In 1971, photocopies were made of a classified report that contained shocking information about US military conduct in the Vietnam War. The source, Daniel Ellsberg, leaked these so-called “Pentagon Papers” to Neil Sheehan, a reporter at the New York Times. The Times then published a series of damning articles, exposing the US government’s most heinous secrets.

The US Department of Justice obtained a restraining order against the publication, barring them from printing for 17 days. The New York Times and the Washington Post then took the case to the Supreme Court in order to defend their right to publish. The Supreme Court decided that under the First Amendment’s Protection of the Freedom of the Press, the publication of the Pentagon Papers was justified.

In their decision, Supreme Court Justice Potter Stewart wrote: “the only effective restraint upon executive policy and power in the areas of national defense and international affairs may lie in an enlightened citizenry—in an informed and critical public opinion which alone can here protect the values of democratic government.”

Although these events transpired almost 50 years ago, the saga of Julian Assange’s recent arrest rings almost identical. The Wikileaks founder is facing US charges for “conspiracy to hack a government computer” in 2010. At the time, Assange published secret leaked documents about US military activity in Iraq and Afghanistan. Now, American prosecutors are claiming that he helped his source crack the password to a classified US government computer. The source herself, Private Chelsea Manning, was convicted in 2013 under the Espionage Act and imprisoned for 7 years.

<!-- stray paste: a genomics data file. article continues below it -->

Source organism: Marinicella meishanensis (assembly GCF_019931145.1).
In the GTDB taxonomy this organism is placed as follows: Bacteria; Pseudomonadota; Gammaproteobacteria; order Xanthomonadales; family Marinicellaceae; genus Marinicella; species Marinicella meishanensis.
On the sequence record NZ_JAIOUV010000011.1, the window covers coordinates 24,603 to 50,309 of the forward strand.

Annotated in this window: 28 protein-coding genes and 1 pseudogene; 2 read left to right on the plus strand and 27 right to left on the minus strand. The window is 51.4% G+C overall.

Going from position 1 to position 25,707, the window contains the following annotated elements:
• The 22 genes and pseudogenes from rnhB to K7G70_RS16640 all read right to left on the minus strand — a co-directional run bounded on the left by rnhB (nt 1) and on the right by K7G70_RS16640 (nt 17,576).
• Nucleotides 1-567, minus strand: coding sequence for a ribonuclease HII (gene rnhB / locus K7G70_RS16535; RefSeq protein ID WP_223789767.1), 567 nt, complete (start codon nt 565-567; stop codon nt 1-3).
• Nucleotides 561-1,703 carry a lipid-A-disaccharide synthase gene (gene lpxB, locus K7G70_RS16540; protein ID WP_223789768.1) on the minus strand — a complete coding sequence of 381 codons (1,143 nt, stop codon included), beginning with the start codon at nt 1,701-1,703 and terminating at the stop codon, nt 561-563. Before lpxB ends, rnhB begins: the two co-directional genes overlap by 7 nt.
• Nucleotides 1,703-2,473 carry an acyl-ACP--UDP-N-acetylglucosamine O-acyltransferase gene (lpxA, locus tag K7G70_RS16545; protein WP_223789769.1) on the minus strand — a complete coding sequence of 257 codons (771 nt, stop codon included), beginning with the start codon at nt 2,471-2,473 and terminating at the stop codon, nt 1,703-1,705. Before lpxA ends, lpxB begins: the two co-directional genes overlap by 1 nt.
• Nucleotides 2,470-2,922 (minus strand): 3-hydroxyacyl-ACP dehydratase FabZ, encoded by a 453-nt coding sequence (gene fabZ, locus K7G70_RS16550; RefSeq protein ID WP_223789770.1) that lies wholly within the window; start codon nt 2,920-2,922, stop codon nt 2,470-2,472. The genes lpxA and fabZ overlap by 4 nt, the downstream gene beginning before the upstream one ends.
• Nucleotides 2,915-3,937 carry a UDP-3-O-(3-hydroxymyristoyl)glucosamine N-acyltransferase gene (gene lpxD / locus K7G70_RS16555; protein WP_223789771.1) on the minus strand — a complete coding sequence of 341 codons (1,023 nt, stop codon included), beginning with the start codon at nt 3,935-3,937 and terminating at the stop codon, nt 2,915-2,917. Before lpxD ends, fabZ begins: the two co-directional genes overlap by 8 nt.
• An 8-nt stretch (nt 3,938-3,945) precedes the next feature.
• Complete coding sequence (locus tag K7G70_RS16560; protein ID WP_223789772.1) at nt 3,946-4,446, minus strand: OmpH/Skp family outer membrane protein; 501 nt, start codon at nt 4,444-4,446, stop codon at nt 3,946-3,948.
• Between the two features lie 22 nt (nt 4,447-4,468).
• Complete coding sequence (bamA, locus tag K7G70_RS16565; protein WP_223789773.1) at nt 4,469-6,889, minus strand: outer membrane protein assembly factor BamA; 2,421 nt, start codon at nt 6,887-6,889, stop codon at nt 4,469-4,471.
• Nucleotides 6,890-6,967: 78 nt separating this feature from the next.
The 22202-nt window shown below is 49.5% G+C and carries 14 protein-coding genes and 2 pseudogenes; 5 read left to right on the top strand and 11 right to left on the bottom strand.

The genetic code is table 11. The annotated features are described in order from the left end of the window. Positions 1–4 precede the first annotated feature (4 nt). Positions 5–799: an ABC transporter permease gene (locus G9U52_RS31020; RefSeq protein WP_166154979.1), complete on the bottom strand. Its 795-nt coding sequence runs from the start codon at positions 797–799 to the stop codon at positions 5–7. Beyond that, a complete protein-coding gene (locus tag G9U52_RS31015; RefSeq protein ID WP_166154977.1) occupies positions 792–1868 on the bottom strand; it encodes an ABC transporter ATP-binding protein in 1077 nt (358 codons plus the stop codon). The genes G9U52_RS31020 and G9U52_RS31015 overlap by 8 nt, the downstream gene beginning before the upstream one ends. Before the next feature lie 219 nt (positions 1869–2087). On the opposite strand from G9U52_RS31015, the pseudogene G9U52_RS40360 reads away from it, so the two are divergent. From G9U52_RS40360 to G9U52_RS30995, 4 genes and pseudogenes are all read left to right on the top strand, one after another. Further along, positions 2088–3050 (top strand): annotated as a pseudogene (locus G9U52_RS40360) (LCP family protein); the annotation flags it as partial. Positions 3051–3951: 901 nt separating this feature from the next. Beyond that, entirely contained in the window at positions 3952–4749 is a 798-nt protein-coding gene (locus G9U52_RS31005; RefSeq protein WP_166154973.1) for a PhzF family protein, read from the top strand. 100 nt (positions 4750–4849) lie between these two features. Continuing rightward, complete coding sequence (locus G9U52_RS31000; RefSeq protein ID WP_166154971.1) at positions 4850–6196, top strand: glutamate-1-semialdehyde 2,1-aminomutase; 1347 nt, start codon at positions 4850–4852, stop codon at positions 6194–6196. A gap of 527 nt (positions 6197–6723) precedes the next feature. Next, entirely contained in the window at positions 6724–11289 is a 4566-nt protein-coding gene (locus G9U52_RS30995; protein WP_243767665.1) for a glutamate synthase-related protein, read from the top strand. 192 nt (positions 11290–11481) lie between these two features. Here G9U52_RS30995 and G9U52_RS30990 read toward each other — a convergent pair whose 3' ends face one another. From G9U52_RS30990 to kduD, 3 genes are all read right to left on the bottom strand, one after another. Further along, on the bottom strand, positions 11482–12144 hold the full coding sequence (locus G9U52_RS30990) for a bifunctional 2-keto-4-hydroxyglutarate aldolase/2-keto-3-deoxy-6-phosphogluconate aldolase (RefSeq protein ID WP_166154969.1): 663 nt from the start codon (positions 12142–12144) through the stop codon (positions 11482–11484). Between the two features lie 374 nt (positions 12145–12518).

Assange has become a polarizing figure for journalists and press-freedom advocates alike. Some herald him as an exposer of government secrets, portraying him as a reporter in his own right. Others depict him as a reckless lawbreaker and a puppet of the Russian government in their cyber-war against Western democracy.

If he is, in fact, a reporter, then convicting him would be a blow to the First Amendment and set an alarming precedent for the future of the free press. Assange’s attorney claims that what he is being charged with is essentially helping his source access information and then protecting her identity when the information was released. Journalists do this all the time. Many believe that no reporter ought to be punished for bringing government secrets to light, as one of the main purposes of having a functioning press is to hold those in power accountable. The lawyers who defended the publication of the Pentagon Papers in 1971 stood by Assange stating: “this would be the first time a journalist is convicted for doing his job.”